|The Jordanian flag|
Sara's Top 3:
Wadi Rum desert
Floating in the Dead Sea
David's Top 3:
Bethany Beyond the Jordan
Impressions: We loved Jordan! We spent twelve days in the country, longer than most visitors, but there was plenty to see and do. We were happy to be able to spend so much time time in the heart of the Middle East and to get a good taste of the region. We felt completely safe the entire time and very welcome in the country.
People: The people in Jordan are fantastic, some of the friendliest and most welcoming that we met during all of our travels! They love their country and love sharing their culture. We particularly enjoyed meeting and spending time with the Bedouin during our time in the Wadi Rum desert.
Food: The food was fantastic. When we were in Turkey we were expecting to eat more hummus than we did. In Jordan we made up for lost time. Hummus was everywhere. It was served with breakfast, lunch, and dinner. Yum! Bedouin tea, made with sage, cardamom, cinnamon, and/or wild thyme, and always lots of sugar, was another highlight.
Weather: We arrived in Jordan at the beginning of September. The weather was warm during most of our stay, but it was a nice change from chilly nights in Africa and extremely hot days in Turkey. We were told that September and October are the nicest (and most popular) months to travel to Jordan.
Itinerary: We started with three days in Madaba, and from there took day trips to Jerash, Amman, and several desert castles along the highway to the east toward Baghdad. Then we visited Mt. Nebo, Bethany Beyond the Jordan, and the Dead Sea on our way to Petra for three nights. After Petra, it was onward to Wadi Rum for three nights, and finally Aqaba on the Red Sea for two nights. Jordan Tracks, a travel company in Wadi Rum owned by a local Bedouin, did a fabulous job helping us plan our itinerary.
Driving: Renting a car in Jordan would not be too difficult except for Amman, where driving is not for the faint of heart. We opted not to rent a car in Jordan, instead hiring local drivers to take us from one place to the next. Hired drivers are very affordable, love telling about their country, and let us keep our eyes on the sights rather than the road. We also passed through a couple of checkpoints that could have caused some confusion if we were driving ourselves. David did enjoy driving around the desert in Wadi Rum though!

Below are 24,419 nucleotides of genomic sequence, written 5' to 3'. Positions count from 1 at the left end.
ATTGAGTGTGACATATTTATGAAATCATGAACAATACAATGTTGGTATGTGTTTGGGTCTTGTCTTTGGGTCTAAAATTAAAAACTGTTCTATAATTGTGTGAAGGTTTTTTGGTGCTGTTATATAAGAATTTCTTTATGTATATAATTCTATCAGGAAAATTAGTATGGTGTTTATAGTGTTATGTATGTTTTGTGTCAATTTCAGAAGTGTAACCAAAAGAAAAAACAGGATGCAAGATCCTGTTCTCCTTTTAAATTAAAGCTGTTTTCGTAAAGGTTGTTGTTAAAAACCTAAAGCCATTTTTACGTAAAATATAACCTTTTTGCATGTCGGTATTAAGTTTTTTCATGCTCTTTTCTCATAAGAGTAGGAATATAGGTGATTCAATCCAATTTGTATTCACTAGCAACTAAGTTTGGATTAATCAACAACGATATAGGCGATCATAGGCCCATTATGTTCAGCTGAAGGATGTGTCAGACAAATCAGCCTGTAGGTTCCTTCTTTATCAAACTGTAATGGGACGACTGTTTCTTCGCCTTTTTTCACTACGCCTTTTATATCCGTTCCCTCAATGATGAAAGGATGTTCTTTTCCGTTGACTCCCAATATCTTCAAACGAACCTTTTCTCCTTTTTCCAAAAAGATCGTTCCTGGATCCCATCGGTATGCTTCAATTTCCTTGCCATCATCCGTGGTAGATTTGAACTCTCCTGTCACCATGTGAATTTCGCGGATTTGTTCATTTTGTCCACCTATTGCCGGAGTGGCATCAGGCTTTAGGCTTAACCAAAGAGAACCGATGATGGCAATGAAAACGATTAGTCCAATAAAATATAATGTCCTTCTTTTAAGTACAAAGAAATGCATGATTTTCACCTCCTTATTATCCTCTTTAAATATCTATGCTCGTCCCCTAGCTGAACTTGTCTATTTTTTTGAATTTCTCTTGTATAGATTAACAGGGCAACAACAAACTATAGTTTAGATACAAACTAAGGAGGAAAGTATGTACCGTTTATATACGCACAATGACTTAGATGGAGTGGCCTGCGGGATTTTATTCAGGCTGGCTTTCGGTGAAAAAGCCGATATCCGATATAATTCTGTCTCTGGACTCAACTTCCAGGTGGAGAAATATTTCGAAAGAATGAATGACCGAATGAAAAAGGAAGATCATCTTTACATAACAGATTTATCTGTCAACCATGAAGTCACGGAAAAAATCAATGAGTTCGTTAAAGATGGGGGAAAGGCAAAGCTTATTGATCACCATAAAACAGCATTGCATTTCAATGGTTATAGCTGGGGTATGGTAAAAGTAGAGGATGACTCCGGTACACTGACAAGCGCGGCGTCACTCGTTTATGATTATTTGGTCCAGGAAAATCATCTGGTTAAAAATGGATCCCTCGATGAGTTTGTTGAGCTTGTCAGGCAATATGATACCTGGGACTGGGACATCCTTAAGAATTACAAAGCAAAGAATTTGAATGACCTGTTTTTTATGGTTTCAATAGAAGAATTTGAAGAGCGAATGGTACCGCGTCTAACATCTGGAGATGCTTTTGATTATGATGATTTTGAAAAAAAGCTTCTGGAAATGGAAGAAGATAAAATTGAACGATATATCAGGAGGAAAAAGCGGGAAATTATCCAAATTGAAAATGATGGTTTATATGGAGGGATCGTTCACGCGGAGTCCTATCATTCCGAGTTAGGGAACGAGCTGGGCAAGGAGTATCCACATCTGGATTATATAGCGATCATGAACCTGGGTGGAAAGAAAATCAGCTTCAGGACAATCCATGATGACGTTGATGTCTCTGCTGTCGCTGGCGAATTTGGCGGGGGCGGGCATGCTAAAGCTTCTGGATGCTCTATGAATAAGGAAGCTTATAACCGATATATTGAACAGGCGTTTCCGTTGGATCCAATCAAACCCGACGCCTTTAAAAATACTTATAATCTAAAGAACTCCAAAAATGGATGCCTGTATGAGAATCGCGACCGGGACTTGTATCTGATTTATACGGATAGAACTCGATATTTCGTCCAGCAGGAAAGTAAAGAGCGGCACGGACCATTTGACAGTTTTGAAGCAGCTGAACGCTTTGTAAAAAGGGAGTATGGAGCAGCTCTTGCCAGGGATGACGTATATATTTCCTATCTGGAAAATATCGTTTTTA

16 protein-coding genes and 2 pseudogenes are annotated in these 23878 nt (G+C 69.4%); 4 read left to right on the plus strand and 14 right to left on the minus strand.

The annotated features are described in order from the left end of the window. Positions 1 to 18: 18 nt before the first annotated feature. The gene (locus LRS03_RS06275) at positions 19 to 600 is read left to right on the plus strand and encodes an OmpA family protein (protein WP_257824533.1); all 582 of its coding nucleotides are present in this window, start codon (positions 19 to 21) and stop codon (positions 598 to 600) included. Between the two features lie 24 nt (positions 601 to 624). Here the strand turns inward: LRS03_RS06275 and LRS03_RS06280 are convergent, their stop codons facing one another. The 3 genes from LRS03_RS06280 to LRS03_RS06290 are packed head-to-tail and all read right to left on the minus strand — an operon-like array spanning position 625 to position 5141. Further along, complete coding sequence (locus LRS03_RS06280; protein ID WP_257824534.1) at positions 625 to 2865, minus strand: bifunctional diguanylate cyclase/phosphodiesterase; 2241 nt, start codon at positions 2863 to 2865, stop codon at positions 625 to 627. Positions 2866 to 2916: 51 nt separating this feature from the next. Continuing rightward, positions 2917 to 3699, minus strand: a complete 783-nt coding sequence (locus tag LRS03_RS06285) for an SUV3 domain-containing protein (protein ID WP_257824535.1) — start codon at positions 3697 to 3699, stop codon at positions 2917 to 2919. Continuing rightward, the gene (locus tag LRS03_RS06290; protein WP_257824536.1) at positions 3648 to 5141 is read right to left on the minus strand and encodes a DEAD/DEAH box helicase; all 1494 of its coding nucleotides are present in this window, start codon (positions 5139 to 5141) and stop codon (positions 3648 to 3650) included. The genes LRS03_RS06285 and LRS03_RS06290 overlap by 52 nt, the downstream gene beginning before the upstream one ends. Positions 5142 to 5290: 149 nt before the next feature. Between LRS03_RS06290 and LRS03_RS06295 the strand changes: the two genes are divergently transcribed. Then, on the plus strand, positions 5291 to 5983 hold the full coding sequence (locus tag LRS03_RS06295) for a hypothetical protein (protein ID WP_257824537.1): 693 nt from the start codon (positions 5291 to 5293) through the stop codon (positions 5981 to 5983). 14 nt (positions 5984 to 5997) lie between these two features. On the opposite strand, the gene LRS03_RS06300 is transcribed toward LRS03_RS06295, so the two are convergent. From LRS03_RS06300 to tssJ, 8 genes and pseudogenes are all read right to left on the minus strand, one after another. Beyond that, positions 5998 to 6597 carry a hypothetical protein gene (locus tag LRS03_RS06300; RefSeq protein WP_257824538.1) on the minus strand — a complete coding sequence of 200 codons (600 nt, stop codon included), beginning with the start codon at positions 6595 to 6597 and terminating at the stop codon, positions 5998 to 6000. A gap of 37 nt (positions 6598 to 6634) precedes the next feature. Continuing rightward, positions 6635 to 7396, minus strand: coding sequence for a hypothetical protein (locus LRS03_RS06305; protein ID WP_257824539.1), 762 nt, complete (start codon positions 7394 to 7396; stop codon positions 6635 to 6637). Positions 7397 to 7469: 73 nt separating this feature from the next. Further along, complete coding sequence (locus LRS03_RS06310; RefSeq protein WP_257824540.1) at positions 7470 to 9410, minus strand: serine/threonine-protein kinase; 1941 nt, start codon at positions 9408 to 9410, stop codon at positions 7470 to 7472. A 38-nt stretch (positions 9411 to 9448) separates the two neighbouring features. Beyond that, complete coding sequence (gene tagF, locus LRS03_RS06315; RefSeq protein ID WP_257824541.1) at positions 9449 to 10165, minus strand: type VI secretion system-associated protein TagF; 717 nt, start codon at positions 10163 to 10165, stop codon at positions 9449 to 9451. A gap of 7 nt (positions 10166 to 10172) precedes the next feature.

Religion: Jordan is predominantly a Muslim country, with an indigenous Christian minority making up about 6% of the population. Many of the Jordanian Christians live in Madaba, the first city that we visited. We attended a service (in Arabic) at the Church of St. John the Baptist in Madaba and also enjoyed exploring the excavations underneath the church and taking in the views from the bell tower. Islam is the state religion, but Jordan has laws that promote religious freedom in the country and there is little sectarian conflict.
Clothing: Being a predominantly Muslim country, the majority of men and women dress conservatively. Most women cover their heads, shoulders, and knees. Christian women generally do not cover their heads but still dress conservatively. Sara felt most comfortable wearing clothing that covered her shoulders and knees. She did not cover her head except when entering a mosque. David wore long pants during our visit.
Politics: The Hashemite Kingdom of Jordan, as it is officially known, is a constitutional monarchy. King Abdullah II is the chief executive and commander-in-chief of the armed forces. We understand that the government is in the midst of implementing democratic reforms in response to the Arab Spring demonstrations and protests in the region. After leaving Jordan we saw this interview of King Abduallah II on the Daily Show when he was in New York for the UN General Assembly.